Five Ways a Utility can Make the Most of its GIS Investment
Too many utilities compartmentalize geographic information systems (GIS) to serve one particular purpose, which is the improvement of engineering maps, especially as it relates to environmental risks. As a result, utilities often underuse the full application benefits GIS offers as a solution to geospatial challenges faced by utilities.
by Matthew Crooks
A geographic information system (GIS) provides a powerful tool for analyzing and understanding patterns and relationships with utility data taking the form of maps, charts and reports. It helps utilities perform analysis, manage assets and infrastructure, and understand trends to determine how to operate with optimal efficiency while lowering costs.
Too many utilities, however, compartmentalize GIS to serve one particular purpose, which is the improvement of engineering maps, especially as it relates to environmental risks. As a result, utilities often underuse the full application benefits GIS offers as a solution to geospatial challenges faced by utilities around the world.
• Lowering cost of total ownership = easy maintenance
A more obvious benefit, but no less important, to utilities is lowering the cost of total ownership of a solution. Utilities want the ability to access one simple, easy-to-use solution that isn't expensive to maintain. The solution also should be easy for the utility to upgrade and easy to implement the latest GIS application improvements, modifications and releases.
• Manage network connectivity = asset management
GIS-specific tools help utilities manage the connectivity of their network. Consolidated asset management solutions help utilities visualize and perform analysis on how assets are connected to one another. If a utility has an outage or wants to see how various parts of the network are connected in the field, for example, they can do so in a simple and user-friendly application directly from the control room. This helps a utility better understand what is happening throughout its network and identify the most critical issues that need to be addressed and potentially replaced. In short, it helps a utility be better organized with a complete understanding of its network and operations.
• Eliminate the paper trail = central location
Too much paper results in redundancy, inefficiency and inaccuracy. A GIS application allows utilities to keep all information in one centralized location-a geodatabase. A single location allows utilities to avoid disparate systems that are not connected or integrated in any way. Use the data in your GIS to create a variety of reports that benefit not just your GIS group, but your entire organization. This could, for example, include a list of customers who may be impacted by a planned outage or a report that displays the total length of conductors in the network for regulatory compliance.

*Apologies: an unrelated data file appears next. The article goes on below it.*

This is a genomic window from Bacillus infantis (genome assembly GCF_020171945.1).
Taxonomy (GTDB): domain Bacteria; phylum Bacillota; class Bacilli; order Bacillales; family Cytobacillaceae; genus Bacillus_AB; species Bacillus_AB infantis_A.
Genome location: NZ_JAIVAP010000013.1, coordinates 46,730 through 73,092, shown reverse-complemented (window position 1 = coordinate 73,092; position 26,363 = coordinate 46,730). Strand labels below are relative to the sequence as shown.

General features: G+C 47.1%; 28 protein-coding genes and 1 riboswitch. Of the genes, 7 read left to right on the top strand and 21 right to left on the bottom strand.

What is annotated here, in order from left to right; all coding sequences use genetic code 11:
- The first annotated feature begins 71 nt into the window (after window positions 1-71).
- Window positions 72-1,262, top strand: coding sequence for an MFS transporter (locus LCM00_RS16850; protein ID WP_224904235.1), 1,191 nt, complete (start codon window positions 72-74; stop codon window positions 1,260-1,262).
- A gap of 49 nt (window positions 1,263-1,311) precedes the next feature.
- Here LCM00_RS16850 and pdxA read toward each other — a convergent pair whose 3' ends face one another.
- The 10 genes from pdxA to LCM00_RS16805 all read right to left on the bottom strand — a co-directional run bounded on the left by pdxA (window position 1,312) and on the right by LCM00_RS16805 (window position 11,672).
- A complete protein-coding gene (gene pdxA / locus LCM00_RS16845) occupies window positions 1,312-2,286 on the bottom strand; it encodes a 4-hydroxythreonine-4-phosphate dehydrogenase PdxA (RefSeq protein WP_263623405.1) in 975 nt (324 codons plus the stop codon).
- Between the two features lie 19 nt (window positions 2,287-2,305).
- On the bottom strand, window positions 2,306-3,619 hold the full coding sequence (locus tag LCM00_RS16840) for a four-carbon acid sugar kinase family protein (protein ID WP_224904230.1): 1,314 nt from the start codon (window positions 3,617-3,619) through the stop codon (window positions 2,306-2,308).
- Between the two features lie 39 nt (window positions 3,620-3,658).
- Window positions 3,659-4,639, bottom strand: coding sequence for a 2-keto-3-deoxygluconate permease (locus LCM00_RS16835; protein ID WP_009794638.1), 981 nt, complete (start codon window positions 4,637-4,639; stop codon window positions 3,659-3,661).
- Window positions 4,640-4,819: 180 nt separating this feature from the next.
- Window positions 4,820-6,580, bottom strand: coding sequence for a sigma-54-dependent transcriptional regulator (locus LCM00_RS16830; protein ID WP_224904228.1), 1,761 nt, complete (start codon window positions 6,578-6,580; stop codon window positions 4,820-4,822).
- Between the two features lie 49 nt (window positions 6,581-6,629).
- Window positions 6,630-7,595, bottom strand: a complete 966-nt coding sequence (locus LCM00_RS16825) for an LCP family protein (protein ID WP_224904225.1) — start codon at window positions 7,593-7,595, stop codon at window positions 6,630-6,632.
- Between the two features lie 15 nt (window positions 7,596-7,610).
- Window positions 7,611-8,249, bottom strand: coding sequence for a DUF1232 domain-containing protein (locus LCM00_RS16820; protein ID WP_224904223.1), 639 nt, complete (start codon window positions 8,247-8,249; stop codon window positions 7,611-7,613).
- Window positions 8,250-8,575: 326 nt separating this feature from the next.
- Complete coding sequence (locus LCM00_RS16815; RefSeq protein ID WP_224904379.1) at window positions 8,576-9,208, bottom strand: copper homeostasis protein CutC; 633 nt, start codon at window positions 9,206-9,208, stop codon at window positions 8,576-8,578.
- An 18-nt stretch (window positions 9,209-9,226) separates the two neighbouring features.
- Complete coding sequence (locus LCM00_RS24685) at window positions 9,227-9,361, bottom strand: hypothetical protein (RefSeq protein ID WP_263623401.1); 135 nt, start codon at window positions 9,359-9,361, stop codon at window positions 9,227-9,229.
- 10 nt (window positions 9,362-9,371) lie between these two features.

• Leverage GIS = fulfill regulatory requirements
Utilities can fulfill regulatory requirements by leveraging parts of a GIS solution. There are regulatory requirements, for example, that require utilities to report on the number of miles of primary or secondary conductor that is in the system, which is generally reported annually. By using GIS, a utility can quickly and easily calculate those numbers. In the past, a utility would have to go into the field each year or try to calculate it using a spreadsheet-a tedious and time consuming process. With some GIS applications, it is a matter of running a report and doing analysis on existing data that already is available in the system. This supports the GIS benefit of storing data in one centralized location and leveraging that information to address real business challenges.
• Using the cloud = back to the basics
Historically, GIS applications existed in platform silos. The GIS provided a desktop platform or a mobile platform or a cloud platform, and those platforms did not easily interact. More advanced GIS solutions offer a well-connected suite that leverages desktop, mobile and cloud platforms, and allows these platforms to seamlessly interact. This creates an ecosystem that gives a utility the power to choose the right tool for the job without being limited to a specific platform. Work being done on a desktop solution in the control room, for example, is immediately shared with a mobile solution in the field. This ecosystem of collaborative platforms ensures all utility employees have the most current network data available.
Applying a GIS application "across the board" of a utility, however, is easier said than done. There are barriers that contribute to GIS compartmentalization, such as complex and non-user friendly applications that inhibit workflow. For utilities, it's about efficiency and reducing the time it takes to record information about assets, to manage those assets, and perform analysis on the information that the utility collects to become a smarter, better-informed operation. Spending the time to leverage a GIS investment and integrating GIS-specific tools that help accomplish and promote efficiency and cost-effective applications helps utilities ensure they are making the most of their GIS investment.
About the author: Matthew Crooks is technical product manager at Schneider Electric. He guides development of the ArcFM product and many of its extensions. He is interested in working with customers to develop gas, water and electric solutions that solve problems and provide business value.